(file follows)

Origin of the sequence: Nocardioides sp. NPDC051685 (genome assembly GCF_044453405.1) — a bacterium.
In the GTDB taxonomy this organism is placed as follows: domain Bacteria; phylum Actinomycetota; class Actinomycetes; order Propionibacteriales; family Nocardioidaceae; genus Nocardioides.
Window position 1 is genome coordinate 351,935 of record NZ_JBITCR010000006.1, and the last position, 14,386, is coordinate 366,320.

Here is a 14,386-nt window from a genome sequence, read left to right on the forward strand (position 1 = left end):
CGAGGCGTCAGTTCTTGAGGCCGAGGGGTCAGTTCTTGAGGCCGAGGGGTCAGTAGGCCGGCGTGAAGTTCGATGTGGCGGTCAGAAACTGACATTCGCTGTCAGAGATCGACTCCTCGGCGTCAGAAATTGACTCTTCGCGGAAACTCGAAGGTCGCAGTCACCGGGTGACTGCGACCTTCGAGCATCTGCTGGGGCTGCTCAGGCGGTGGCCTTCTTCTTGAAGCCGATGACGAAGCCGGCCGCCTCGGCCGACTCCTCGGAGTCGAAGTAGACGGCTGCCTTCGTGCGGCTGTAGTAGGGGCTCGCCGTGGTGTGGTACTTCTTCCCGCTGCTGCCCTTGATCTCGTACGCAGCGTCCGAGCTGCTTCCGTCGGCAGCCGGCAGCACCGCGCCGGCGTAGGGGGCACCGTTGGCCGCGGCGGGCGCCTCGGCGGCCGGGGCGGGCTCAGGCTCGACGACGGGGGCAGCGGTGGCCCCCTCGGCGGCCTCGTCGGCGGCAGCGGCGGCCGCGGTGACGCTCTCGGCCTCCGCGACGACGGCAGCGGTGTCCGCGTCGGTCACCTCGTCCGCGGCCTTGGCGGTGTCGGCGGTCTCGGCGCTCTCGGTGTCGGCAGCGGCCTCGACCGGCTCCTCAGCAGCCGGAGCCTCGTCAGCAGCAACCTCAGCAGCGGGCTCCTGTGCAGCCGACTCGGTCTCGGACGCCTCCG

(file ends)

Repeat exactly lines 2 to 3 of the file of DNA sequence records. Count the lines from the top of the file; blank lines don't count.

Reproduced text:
In the GTDB taxonomy this organism is placed as follows: domain Bacteria; phylum Actinomycetota; class Actinomycetes; order Propionibacteriales; family Nocardioidaceae; genus Nocardioides.
Window position 1 is genome coordinate 351,935 of record NZ_JBITCR010000006.1, and the last position, 14,386, is coordinate 366,320.